Artificial intelligence (AI), or machine learning/machine vision, is playing a predominant role in the world of food safety and quality assurance. According to Mordor Intelligence, AI in the food and beverages market is expected to register a CAGR of 28.64 percent, during the forecast period 2018-2023. AI makes it possible for computers to learn from experience, analyze data from both inputs and outputs, and perform most human tasks with an enhanced degree of precision and efficiency. Here’s a brief look at how AI is augmenting food safety and quality initiatives.
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Round the Clock Efficient and Effective Monitoring
Sensors not only monitor temperature, humidity, pressure, and time, but they also record data, highlight areas of improvements, and in some cases, make critical decisions to ensure the safety of the products is not compromised. “Oh, my walk-in refrigerator just texted me,” is a real conversation that most folks in the storage and distribution lines are quite familiar with. Other monitoring techniques include utilizing spectroscopy, lasers, X-rays, or cameras to examine both intrinsic and extrinsic characteristics of produce from harvest to packaging. This is a huge leap from conventional sorting systems that separate what is programmed as “acceptable” from the “rejected” lot, to almost intuitively making decisions based on best yield by sorting products based on their optimized use. Tomra is an example of a business that is demonstrating effective food resource management using machine learning.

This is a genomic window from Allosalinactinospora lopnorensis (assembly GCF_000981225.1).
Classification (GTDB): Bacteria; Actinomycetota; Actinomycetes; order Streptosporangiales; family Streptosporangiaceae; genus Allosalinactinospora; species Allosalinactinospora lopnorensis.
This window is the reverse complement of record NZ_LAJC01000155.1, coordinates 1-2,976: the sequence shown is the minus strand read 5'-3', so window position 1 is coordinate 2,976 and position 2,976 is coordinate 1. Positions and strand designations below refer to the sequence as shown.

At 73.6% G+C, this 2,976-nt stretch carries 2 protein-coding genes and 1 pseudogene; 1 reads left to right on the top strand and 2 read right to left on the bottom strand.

Enhanced Traceability with Precision
There used to be a time when the success of a recall or a product trace depended on simply gathering data and interpreting it accurately. Today, executing strategic safety interventions in the event of a recall relies heavily on utilizing the least amount of time possible to gather data, interpret the findings, validate them, and share the results. AI systems have made it possible to compare historical data and predict certain events across multiple timelines from different regions.
When you think food traceability, Amazon is not the most likely name to come to mind. This organization is making headlines through natural language processing—a system that continually monitors and processes customer feedback by scanning millions of emails, instant messages, phone calls, and social media platforms to detect a food safety issue even before the product gets recalled by the manufacturer. At the Global Food Safety Conference 2018, Carletta Ooton, vice president of health and safety, sustainability, security, and compliance at Amazon, shared how the leading digital retailer blocks a faulty product on an average of 50 days before the official recall, simply based on collective customer feedback.| | | Next → | Single Page
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About Judy Sebastian
Judy Sebastian, Food Quality & Safety's blogger, has a dual specialization in public health and safety and organizational development. Equipped with over 10 years of experience in food safety systems implementation, workplace culture assessments, and talent development strategies, she is passionate about global food culture and how it impacts our daily lives. Judy is a certified trainer and consultant with Dubai-based consultancy Apex Food Consultants and is currently based in Portland, Ore. Reach her at email@example.com.